Birthdays, Thank You, and Other Things

It’s been a busy week.  Well, not busy in that we had a incredibly ridiculous amount of stuff going on, but busy for my brain.  Ugh!  Why?  I keep notebooks everywhere to get my thoughts out so I can focus when I need to.  We have a fundraiser coming up at the end of August for Bub’s foundation and I feel like a crazy person!  I’ve been working on it almost entirely by myself and right in the middle of planning (end of May-June) I hit this disorganized, kind of angry phase with my grief.  I felt like my feet were cement and life was zooming by.  So, now it’s down to the wire and my ability to work well under pressure is finally kicking in!  I just hope it’s not too late to pull off everything I still want to do.  It’ll be wonderful no matter what.  That much I’m certain of.

Anyway, this last week was T’s birthday.  He’s now 11.  He wanted to keep it low key and took a couple of friends to the movies then opted for dinner out at his favorite Mexican food place.  It was so nice to just keep things more laid back.  Birthdays are a weird thing now.  A is the only kiddo who hasn’t had a birthday since Caleb died.  Her big #13 is coming up this fall.  It’s odd to think that the kids are now 12, 11, 9, 7, and 5 when Bub is still 2, but should be 3.

I still have his big presents.  I just wish I hadn’t been so quick to return the pj’s he picked out at Kohl’s.  We came home from the hospital after his donor surgery and the birthday and Christmas jammies he picked out were in my room.  I couldn’t look at them.  He’d been with me at the store and I just let him pick them out.  I can’t even remember exactly what they looked like, but I remember him being so excited about them.  I hustled to Kohl’s the day after we got home, returned them, and came home so exhausted just from being out in public.  I didn’t need the stroller/cart…I was alone…and I knew why I was there.  My son had died and I couldn’t look at his empty jammies that he’d never wear.  I didn’t want to talk about it, I just wanted them gone.  That whole outing seemed to be slow motion.  I remember being so relieved that the lady at customer service didn’t ask me why I was returning them.  Just being out in the real world was so exhausting.  The simple things that seem so hard in the wake of death are so numerous.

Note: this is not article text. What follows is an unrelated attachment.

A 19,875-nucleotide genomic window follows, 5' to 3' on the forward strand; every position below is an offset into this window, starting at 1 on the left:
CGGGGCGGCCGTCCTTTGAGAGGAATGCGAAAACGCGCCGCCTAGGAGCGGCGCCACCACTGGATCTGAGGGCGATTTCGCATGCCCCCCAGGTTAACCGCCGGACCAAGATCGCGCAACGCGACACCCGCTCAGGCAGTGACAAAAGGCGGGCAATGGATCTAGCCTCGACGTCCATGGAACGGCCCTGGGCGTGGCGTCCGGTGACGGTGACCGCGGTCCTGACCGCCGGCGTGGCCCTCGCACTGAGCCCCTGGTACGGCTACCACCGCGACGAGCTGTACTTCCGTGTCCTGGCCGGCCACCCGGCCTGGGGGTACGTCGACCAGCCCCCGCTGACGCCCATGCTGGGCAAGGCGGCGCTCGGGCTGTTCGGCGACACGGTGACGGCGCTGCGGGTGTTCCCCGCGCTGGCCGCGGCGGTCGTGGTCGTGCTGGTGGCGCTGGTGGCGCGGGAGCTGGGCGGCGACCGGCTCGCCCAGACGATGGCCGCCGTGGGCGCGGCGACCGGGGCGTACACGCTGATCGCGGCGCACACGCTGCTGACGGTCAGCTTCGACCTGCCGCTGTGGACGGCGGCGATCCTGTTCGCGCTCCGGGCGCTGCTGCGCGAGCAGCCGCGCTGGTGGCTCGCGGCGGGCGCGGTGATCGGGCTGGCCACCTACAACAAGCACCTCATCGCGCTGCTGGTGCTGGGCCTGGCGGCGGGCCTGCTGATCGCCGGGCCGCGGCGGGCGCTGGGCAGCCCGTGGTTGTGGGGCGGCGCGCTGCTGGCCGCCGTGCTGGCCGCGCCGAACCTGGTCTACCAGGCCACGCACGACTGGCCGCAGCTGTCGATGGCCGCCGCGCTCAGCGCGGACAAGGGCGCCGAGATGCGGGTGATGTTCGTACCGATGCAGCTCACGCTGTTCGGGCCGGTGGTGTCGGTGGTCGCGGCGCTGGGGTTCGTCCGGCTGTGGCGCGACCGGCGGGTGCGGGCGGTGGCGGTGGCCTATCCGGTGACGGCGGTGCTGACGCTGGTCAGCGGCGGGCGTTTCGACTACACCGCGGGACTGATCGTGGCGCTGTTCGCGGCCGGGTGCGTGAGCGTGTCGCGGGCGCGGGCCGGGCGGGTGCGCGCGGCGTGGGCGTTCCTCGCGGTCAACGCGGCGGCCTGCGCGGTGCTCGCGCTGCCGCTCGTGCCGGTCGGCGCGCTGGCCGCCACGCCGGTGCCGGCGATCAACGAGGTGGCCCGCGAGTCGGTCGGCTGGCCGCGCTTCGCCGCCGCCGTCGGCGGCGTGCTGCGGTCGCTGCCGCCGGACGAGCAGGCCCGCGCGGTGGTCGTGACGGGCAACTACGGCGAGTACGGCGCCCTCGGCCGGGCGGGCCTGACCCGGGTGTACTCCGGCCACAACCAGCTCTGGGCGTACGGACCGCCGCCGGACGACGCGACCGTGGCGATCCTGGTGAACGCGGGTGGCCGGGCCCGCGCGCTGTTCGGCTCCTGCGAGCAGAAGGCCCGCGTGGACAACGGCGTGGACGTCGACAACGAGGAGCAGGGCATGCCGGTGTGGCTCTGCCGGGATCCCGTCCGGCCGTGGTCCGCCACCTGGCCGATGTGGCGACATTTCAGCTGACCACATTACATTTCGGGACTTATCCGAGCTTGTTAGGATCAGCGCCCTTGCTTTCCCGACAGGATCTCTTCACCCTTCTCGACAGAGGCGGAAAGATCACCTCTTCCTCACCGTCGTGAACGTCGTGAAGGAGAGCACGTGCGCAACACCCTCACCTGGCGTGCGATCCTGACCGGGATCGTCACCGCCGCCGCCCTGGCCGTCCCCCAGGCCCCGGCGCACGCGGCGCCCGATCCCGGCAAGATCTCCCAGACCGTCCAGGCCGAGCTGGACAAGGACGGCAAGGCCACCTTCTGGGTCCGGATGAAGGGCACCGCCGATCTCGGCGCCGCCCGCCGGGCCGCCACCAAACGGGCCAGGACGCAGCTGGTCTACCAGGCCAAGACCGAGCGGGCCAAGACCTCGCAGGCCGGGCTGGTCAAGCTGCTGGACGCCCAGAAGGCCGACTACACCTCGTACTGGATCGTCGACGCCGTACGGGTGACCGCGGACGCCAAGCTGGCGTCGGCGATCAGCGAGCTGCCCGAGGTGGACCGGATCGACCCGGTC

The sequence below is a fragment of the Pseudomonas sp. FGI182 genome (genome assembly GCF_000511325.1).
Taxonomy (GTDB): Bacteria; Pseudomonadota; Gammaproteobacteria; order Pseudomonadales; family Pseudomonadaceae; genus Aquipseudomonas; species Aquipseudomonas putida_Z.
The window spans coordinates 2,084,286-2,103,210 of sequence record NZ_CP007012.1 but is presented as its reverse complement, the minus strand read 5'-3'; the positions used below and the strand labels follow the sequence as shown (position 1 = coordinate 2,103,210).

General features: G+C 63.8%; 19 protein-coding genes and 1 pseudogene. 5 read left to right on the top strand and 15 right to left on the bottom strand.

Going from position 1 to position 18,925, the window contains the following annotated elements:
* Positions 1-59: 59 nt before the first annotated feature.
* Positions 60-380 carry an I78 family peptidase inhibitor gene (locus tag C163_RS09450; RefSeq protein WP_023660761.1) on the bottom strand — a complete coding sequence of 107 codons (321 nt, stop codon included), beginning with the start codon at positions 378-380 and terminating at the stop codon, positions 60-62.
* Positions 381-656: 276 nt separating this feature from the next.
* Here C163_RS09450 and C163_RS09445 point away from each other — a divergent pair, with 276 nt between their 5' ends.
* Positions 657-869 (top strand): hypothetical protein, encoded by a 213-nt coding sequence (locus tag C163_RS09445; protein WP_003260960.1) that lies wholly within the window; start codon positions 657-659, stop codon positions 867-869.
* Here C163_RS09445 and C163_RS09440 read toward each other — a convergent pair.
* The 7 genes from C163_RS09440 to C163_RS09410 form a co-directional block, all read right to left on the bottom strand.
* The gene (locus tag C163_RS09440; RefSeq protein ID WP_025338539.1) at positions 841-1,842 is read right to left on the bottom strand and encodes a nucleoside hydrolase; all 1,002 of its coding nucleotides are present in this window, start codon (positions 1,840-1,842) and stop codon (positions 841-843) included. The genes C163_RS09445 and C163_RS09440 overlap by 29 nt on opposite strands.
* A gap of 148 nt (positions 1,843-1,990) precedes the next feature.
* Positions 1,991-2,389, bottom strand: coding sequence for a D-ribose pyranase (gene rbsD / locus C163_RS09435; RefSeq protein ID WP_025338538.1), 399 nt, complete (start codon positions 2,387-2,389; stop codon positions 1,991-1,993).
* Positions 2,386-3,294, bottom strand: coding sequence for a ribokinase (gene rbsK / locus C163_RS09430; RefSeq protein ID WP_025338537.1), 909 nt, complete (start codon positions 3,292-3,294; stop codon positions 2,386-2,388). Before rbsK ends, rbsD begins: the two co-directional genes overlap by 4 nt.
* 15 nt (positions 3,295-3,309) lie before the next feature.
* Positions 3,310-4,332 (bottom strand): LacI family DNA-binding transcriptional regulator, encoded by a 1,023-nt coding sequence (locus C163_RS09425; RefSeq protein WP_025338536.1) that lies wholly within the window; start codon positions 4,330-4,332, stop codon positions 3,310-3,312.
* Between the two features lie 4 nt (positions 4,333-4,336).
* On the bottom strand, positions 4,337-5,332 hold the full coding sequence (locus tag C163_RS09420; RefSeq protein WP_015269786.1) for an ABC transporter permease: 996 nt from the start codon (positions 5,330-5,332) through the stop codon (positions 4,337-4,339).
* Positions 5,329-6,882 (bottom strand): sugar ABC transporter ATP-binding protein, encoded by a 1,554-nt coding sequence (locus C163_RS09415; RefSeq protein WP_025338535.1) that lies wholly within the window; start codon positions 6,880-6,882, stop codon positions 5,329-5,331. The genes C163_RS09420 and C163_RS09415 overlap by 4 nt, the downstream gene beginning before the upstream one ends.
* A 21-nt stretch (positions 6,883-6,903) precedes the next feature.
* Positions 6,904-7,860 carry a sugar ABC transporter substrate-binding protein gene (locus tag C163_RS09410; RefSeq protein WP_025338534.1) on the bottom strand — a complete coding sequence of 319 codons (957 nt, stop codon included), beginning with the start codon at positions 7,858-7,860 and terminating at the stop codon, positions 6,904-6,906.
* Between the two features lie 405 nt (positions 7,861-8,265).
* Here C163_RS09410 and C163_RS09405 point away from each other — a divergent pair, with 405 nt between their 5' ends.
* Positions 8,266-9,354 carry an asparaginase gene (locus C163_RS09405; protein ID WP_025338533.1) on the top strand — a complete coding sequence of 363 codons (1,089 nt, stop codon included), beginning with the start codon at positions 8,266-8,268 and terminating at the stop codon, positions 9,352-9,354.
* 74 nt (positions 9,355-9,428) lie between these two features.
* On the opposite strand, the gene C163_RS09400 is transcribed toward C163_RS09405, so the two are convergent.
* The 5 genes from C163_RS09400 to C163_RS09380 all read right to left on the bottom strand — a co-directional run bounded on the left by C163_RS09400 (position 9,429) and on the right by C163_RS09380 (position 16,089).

His last pair of Christmas jammies.

His last pair of Christmas jammies.

So, that was a wild memory tangent and a glimpse into my busy mind!

When a child dies, the natural order of life is disrupted, forever thrown off balance.  It’s thrown off for all who knew the child or who loves and cares about the family.  I wish I could find the right words for what this experience is like, what this first year is like.  Some eloquent metaphor that’s relatable and tangible.

That’s just it, though.

There isn’t one.

That’s what makes this experience so hard for those living it as well as those trying to find a way to be of comfort and support.  So, to those who read this blog, who pray for us, support us, love us, talk with us, say his name, and share his memory, I say THANK YOU!  It’s not an easy road you walk, either.  It’s awkward and uncomfortable at times, but you stick with it.  You recognize the pain, hurt, anger, love, life, and peace that can come from death and you stay.  You grow with us, you adapt with us, and I’d like to think we’re all better for it.


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